Saturday, March 4, 2017

Energy losses drop to 17 per cent from 20 per cent

The Nepal Electricity Authority (NEA) has succeeded in slashing electricity leakage by 3.63 percentage points in the first half of the current fiscal year, resulting in savings of at least Rs 1.25 billion, according to the government power utility.
Energy loss in terms of monetary value come down to Rs 3.99 billion, based on NEA's average electricity purchase and selling price, during the review period, compared to Rs 4.02 billion in the first six months of the last fiscal year.
Both technical and non-technical loss have come down in the first six months of the current fiscal year ending mid-January compared to the corresponding period of the last fiscal year. NEA officials have attributed the decline to massive leakage control campaign organised by the power utility to end power cuts.
"Energy losses have dropped to 16.75 percent from 20.38 percent during the same period last year," said the managing director of NEA Kulman Ghising.
According to the NEA annual report, leakage had reached as high as 25.78 per cent of the total supply as of the end of the last fiscal year. The NEA was able to cut leakage following a nationwide campaign to prevent power theft and the arrest of some its errant employees.
The NEA’s new managing director Ghising moved to control energy theft and leakage after taking office in mid-September 2016.
The Energy Ministry had told Ghising to cut electricity leakage by 1 percentage point when he was given the job. Ghising in turn delegated responsibility to the regional chiefs to cut losses by the same proportion.
An analysis of energy supply, energy sold and energy losses by all eight regional offices of NEA shows that almost all regional offices have managing to bring down energy loss. The NEA’s Janakpur distribution centre was able to cut leakage to 32.61 per cent in mid-January 2017 from 52.33 per cent during the same time in the last fiscal year, according to the authority.
Likewise, the Biratnagar distribution centre’s losses came down to 16.7 per cent from 19.78 per cent during the period. The authority’s distribution centres in Hetauda, Butwal, Nepalgunj and Pokhara have also been able to cut electricity leakage, Ghising said, adding that the achievement was the result of the hard work done by the NEA staff.
According to the spokesperson of the NEA Prabal Adhikari, the NEA has stepped up efforts to control power leakage by working together with the Nepal Police to arrest employees and customers involved in stealing energy.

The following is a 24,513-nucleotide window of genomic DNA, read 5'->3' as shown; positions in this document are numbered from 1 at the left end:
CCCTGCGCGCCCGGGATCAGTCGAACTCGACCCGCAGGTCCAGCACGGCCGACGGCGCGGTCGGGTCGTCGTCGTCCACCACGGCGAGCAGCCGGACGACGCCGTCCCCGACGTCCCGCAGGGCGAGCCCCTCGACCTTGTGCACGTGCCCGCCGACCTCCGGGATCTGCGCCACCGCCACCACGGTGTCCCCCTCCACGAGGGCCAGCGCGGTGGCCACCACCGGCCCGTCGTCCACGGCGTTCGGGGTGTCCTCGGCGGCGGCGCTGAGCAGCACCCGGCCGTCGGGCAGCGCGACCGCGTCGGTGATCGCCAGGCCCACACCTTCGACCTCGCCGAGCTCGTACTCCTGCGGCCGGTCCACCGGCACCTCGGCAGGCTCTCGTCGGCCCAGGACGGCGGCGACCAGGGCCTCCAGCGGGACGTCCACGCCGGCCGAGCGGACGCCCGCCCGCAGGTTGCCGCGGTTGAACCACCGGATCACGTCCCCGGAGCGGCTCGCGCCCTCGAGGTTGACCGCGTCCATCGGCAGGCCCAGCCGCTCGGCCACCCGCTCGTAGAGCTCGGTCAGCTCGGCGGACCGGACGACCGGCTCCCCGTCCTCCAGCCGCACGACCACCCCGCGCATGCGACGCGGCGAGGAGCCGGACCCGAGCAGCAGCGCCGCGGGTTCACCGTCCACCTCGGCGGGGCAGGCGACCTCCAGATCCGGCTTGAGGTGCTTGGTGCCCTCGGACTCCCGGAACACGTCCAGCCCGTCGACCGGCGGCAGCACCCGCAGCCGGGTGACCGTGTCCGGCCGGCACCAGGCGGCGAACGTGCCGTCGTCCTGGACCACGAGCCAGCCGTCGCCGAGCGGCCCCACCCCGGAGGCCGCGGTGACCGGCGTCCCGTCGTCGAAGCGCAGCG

Police had arrested more than two dozen people including supervisors of the NEA on charges of electricity theft from different locations in the Capital couple of months ago. They were taken into custody on the charge of tampering with power meters to show less than the actual consumption in return for kickbacks.
Following the bust, the NEA transferred around 2,480 employees on suspicion of tampering with electricity meters which is expected to have caused losses running into billions of rupees to the NEA.
The entire staff at the Distribution and Consumer Services Department – which is responsible for the overall management of distribution networks and services – was transferred. Most of the transferees were meter readers and supervisors, including some senior level staff.
"Apart from controlling theft, the authority is improving the distribution system by upgrading transformers and substations to reduce leakage,” Adhikari said, adding that power leakage is due to theft and loss during transmission and distribution. "The loss during transmission and distribution accounts for 12 percentage points of the total."
The plug in of losses and increased power generation has helped the government power utility to cut the power outage hours to zero. NEA's energy supply has currently increased by 15 per cent to 2.77 billion units in the first six months of the current fiscal year, he said, informing that the NEA calculates energy supply by calculating energy consumed by its customers.
He attributed customers' overwhelming support to the utility's campaign to end load-shedding, among others, for the reduction in energy loss. "Our campaign redefined electricity theft as criminal activity," he added. "The strengthening of distribution system, and upgradation of cables and transformers also helped to bring the technical loss down."

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